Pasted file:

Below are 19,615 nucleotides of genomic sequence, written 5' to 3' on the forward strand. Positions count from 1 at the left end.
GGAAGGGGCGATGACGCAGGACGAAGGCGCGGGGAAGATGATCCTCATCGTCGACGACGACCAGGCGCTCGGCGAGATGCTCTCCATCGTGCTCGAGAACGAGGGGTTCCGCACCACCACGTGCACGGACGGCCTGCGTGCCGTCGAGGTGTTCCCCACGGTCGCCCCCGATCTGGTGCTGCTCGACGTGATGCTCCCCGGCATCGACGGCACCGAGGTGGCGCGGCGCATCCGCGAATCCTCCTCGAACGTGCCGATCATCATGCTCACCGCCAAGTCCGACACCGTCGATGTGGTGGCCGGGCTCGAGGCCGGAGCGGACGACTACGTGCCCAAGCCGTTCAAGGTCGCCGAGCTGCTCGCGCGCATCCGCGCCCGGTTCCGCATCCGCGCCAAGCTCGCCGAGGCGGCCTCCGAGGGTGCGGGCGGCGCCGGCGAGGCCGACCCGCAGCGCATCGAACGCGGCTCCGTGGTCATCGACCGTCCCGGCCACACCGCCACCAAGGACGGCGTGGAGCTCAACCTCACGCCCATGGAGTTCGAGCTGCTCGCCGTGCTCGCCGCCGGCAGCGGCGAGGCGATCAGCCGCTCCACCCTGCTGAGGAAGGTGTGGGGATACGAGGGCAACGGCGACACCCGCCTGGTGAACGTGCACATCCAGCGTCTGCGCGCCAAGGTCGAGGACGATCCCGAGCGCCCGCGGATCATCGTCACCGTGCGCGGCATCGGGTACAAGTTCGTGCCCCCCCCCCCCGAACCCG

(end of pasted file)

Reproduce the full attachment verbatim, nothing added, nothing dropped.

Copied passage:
Below are 19,615 nucleotides of genomic sequence, written 5' to 3' on the forward strand. Positions count from 1 at the left end.
GGAAGGGGCGATGACGCAGGACGAAGGCGCGGGGAAGATGATCCTCATCGTCGACGACGACCAGGCGCTCGGCGAGATGCTCTCCATCGTGCTCGAGAACGAGGGGTTCCGCACCACCACGTGCACGGACGGCCTGCGTGCCGTCGAGGTGTTCCCCACGGTCGCCCCCGATCTGGTGCTGCTCGACGTGATGCTCCCCGGCATCGACGGCACCGAGGTGGCGCGGCGCATCCGCGAATCCTCCTCGAACGTGCCGATCATCATGCTCACCGCCAAGTCCGACACCGTCGATGTGGTGGCCGGGCTCGAGGCCGGAGCGGACGACTACGTGCCCAAGCCGTTCAAGGTCGCCGAGCTGCTCGCGCGCATCCGCGCCCGGTTCCGCATCCGCGCCAAGCTCGCCGAGGCGGCCTCCGAGGGTGCGGGCGGCGCCGGCGAGGCCGACCCGCAGCGCATCGAACGCGGCTCCGTGGTCATCGACCGTCCCGGCCACACCGCCACCAAGGACGGCGTGGAGCTCAACCTCACGCCCATGGAGTTCGAGCTGCTCGCCGTGCTCGCCGCCGGCAGCGGCGAGGCGATCAGCCGCTCCACCCTGCTGAGGAAGGTGTGGGGATACGAGGGCAACGGCGACACCCGCCTGGTGAACGTGCACATCCAGCGTCTGCGCGCCAAGGTCGAGGACGATCCCGAGCGCCCGCGGATCATCGTCACCGTGCGCGGCATCGGGTACAAGTTCGTGCCCCCCCCCCCCGAACCCG